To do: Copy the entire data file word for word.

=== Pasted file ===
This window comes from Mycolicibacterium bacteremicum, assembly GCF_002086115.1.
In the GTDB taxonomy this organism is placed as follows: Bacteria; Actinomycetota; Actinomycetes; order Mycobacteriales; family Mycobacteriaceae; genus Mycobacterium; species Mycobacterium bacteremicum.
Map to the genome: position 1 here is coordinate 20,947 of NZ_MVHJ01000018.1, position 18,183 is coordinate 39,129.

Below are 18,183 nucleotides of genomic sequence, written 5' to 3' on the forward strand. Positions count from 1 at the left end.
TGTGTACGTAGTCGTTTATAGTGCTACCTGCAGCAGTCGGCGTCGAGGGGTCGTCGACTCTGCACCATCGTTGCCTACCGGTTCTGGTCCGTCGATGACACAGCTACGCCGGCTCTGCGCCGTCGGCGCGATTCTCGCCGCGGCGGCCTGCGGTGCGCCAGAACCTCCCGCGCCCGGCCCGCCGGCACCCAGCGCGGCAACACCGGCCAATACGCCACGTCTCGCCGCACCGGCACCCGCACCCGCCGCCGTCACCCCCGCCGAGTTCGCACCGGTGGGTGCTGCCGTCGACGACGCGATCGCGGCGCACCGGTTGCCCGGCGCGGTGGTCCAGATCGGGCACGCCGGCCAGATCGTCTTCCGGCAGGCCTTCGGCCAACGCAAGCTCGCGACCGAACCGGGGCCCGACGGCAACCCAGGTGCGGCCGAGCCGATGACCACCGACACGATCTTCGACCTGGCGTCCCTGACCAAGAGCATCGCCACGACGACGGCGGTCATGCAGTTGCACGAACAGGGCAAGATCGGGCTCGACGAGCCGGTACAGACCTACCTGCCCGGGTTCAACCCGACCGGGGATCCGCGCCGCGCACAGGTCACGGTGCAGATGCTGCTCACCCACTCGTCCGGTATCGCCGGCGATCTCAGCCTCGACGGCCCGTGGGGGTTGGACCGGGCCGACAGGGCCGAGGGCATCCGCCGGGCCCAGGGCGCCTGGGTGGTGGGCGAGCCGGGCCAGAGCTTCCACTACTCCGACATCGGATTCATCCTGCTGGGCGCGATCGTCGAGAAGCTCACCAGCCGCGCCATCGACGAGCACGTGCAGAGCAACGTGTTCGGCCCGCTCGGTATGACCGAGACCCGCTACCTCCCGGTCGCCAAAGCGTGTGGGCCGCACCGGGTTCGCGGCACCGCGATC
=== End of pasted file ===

This window comes from Mycolicibacterium bacteremicum, assembly GCF_002086115.1.
In the GTDB taxonomy this organism is placed as follows: Bacteria; Actinomycetota; Actinomycetes; order Mycobacteriales; family Mycobacteriaceae; genus Mycobacterium; species Mycobacterium bacteremicum.
Map to the genome: position 1 here is coordinate 20,947 of NZ_MVHJ01000018.1, position 18,183 is coordinate 39,129.

Below are 18,183 nucleotides of genomic sequence, written 5' to 3' on the forward strand. Positions count from 1 at the left end.
TGTGTACGTAGTCGTTTATAGTGCTACCTGCAGCAGTCGGCGTCGAGGGGTCGTCGACTCTGCACCATCGTTGCCTACCGGTTCTGGTCCGTCGATGACACAGCTACGCCGGCTCTGCGCCGTCGGCGCGATTCTCGCCGCGGCGGCCTGCGGTGCGCCAGAACCTCCCGCGCCCGGCCCGCCGGCACCCAGCGCGGCAACACCGGCCAATACGCCACGTCTCGCCGCACCGGCACCCGCACCCGCCGCCGTCACCCCCGCCGAGTTCGCACCGGTGGGTGCTGCCGTCGACGACGCGATCGCGGCGCACCGGTTGCCCGGCGCGGTGGTCCAGATCGGGCACGCCGGCCAGATCGTCTTCCGGCAGGCCTTCGGCCAACGCAAGCTCGCGACCGAACCGGGGCCCGACGGCAACCCAGGTGCGGCCGAGCCGATGACCACCGACACGATCTTCGACCTGGCGTCCCTGACCAAGAGCATCGCCACGACGACGGCGGTCATGCAGTTGCACGAACAGGGCAAGATCGGGCTCGACGAGCCGGTACAGACCTACCTGCCCGGGTTCAACCCGACCGGGGATCCGCGCCGCGCACAGGTCACGGTGCAGATGCTGCTCACCCACTCGTCCGGTATCGCCGGCGATCTCAGCCTCGACGGCCCGTGGGGGTTGGACCGGGCCGACAGGGCCGAGGGCATCCGCCGGGCCCAGGGCGCCTGGGTGGTGGGCGAGCCGGGCCAGAGCTTCCACTACTCCGACATCGGATTCATCCTGCTGGGCGCGATCGTCGAGAAGCTCACCAGCCGCGCCATCGACGAGCACGTGCAGAGCAACGTGTTCGGCCCGCTCGGTATGACCGAGACCCGCTACCTCCCGGTCGCCAAAGCGTGTGGGCCGCACCGGGTTCGCGGCACCGCGATC